June 2023 / Intro to Scientific Computing / HPC Summer Kickstart

Quick links

  • Videos are on YouTube in this playlist.

  • Final notes

    • Thanks to all who attended, we hope you enjoyed the course as much as we enjoyed giving it.

    • We know that this course was a lot. Learning scientific computing is a lot. If you felt overwhelmed, it’s OK: do what you can for your work, and keep referring back to our material as you work. Consider coming back next year for the course again - you’ll learn much more then.

  • You can still register to get HackMD access for Q&A. Sharing: You may definitely share the livestream with others!

  • Quick links

Kickstart is a three × half day course for researchers to get started with high-performance computing (HPC) clusters. The first day serves as a guide to skills you need in your career: a map to the types of resources that are available and skills you may need in your career, so that you can be prepared when you need more in the future. This part is especially suitable to new researchers or students trying to understand computational/data analysis options available to them. It won’t go into anything too deep, but will provide you with a good background for your next steps: you will know what resources are available and know the next steps to use them.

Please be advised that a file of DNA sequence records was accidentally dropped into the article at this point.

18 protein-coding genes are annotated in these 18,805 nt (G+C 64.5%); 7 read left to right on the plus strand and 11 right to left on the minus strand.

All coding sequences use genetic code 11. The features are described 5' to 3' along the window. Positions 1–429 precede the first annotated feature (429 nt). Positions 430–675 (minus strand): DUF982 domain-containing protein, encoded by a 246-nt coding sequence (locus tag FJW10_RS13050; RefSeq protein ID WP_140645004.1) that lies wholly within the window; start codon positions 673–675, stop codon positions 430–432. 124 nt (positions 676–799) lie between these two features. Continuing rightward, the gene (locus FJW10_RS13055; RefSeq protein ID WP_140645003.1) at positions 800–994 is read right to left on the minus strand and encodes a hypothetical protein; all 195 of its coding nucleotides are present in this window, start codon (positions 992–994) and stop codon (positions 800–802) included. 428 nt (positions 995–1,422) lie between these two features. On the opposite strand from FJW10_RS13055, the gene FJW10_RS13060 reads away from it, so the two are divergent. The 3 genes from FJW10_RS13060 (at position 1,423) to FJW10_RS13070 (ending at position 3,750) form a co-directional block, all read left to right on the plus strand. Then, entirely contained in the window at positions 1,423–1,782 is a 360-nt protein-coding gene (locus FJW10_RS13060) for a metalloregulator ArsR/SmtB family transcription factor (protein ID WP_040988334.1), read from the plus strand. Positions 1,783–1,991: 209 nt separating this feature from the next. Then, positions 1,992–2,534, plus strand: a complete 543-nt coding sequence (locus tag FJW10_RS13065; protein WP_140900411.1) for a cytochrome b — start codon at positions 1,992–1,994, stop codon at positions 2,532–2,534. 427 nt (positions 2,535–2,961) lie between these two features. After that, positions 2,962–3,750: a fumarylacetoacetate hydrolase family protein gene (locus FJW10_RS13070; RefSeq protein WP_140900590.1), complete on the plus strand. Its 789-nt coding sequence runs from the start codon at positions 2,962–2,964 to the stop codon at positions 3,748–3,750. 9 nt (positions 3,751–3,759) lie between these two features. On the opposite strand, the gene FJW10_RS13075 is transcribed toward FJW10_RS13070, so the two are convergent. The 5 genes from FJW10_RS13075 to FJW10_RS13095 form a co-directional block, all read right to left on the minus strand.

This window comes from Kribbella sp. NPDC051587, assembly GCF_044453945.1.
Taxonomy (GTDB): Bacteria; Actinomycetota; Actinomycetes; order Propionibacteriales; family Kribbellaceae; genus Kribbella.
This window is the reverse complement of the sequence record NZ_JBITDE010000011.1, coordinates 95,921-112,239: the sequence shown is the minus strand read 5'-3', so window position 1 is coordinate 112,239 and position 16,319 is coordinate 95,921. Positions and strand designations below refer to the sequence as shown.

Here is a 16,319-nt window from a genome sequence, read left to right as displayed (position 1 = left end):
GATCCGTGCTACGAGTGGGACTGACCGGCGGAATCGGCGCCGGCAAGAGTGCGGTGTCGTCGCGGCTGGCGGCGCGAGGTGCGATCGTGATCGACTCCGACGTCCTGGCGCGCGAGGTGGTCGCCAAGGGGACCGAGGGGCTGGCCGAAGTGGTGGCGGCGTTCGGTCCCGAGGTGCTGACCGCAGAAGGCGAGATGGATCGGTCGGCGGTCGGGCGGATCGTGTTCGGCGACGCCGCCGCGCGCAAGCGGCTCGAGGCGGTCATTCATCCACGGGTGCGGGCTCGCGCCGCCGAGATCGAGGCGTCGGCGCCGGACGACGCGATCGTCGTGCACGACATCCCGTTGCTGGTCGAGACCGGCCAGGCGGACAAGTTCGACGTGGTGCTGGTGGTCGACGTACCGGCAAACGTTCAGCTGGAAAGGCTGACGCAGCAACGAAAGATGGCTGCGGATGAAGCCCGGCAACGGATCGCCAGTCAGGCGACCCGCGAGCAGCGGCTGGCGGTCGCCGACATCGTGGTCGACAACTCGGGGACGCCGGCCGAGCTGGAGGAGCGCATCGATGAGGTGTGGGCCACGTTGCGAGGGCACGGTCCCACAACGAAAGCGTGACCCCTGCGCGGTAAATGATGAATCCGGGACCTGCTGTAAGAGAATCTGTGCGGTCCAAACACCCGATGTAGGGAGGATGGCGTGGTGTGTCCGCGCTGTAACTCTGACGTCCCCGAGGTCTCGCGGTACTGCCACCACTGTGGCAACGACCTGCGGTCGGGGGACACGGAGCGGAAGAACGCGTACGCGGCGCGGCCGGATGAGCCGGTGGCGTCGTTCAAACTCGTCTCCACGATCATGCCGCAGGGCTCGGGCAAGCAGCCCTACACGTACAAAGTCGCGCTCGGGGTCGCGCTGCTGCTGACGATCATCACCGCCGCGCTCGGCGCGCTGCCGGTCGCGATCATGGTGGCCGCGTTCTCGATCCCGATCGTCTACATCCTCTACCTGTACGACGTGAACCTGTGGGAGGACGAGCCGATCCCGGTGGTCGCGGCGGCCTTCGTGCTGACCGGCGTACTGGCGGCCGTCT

The second and third days take you from being a new user to being competent to run your code at a larger scale than you could before using a computer cluster. This part is good for any researcher who thinks they may need to scale up to larger resources in the next six months, in any field - this is many new researchers in our departments. Even if you don’t use computing clusters, you will be better prepared to understand how computing works on other systems. If you are a student, this is an investment in your skills. By the end of the course you get the hints, ready solutions and copy/paste examples on how to find, run and monitor your applications, and manage your data.

If you are at Aalto University: the course is obligatory for all new Triton users and recommended to all interested in the field.

This course is part of Scientific Computing in Practice lecture series at Aalto University, supported by many others outside Aalto, and offered to others as part of CodeRefinery.

Practical information

This is a livestream course with distributed in-person exercise and support. Everyone may attend the livestream at https://twitch.tv/coderefinery, no registration needed, and this is the primary way to watch all sessions. Aalto has an in-person exercise and support session (location TBA), as do some other partners, and a collaborative document is used for a continuous Q&A session.

Time, date: 6 – 8 June (Tue–Thu). 11:50-16:00 EEST

Place: Online via public livestream, Zoom exercise sessions for partners, and probably in-person discussion/practice rooms at some campus.

Registration: Please register at this link: https://link.webropol.com/ep/scicomphpc2023 . It’s OK to attend only individual sessions is fine.

Cost: Livestream is free to everyone. Aalto in-person is free of charge for FGCI consortium members including Aalto employees and students.

Additional course info at: scip@aalto.fi

Other universities